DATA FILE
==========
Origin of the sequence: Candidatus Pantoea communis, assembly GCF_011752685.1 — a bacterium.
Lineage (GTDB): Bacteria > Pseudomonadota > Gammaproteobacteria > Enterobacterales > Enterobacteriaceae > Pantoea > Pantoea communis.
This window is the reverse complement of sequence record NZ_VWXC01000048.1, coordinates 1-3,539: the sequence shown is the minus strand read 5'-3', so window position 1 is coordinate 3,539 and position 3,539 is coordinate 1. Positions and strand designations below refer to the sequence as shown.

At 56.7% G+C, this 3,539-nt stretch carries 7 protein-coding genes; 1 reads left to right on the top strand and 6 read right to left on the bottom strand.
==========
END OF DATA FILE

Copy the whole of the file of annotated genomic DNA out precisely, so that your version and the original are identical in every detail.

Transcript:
Origin of the sequence: Candidatus Pantoea communis, assembly GCF_011752685.1 — a bacterium.
Lineage (GTDB): Bacteria > Pseudomonadota > Gammaproteobacteria > Enterobacterales > Enterobacteriaceae > Pantoea > Pantoea communis.
This window is the reverse complement of sequence record NZ_VWXC01000048.1, coordinates 1-3,539: the sequence shown is the minus strand read 5'-3', so window position 1 is coordinate 3,539 and position 3,539 is coordinate 1. Positions and strand designations below refer to the sequence as shown.

At 56.7% G+C, this 3,539-nt stretch carries 7 protein-coding genes; 1 reads left to right on the top strand and 6 read right to left on the bottom strand.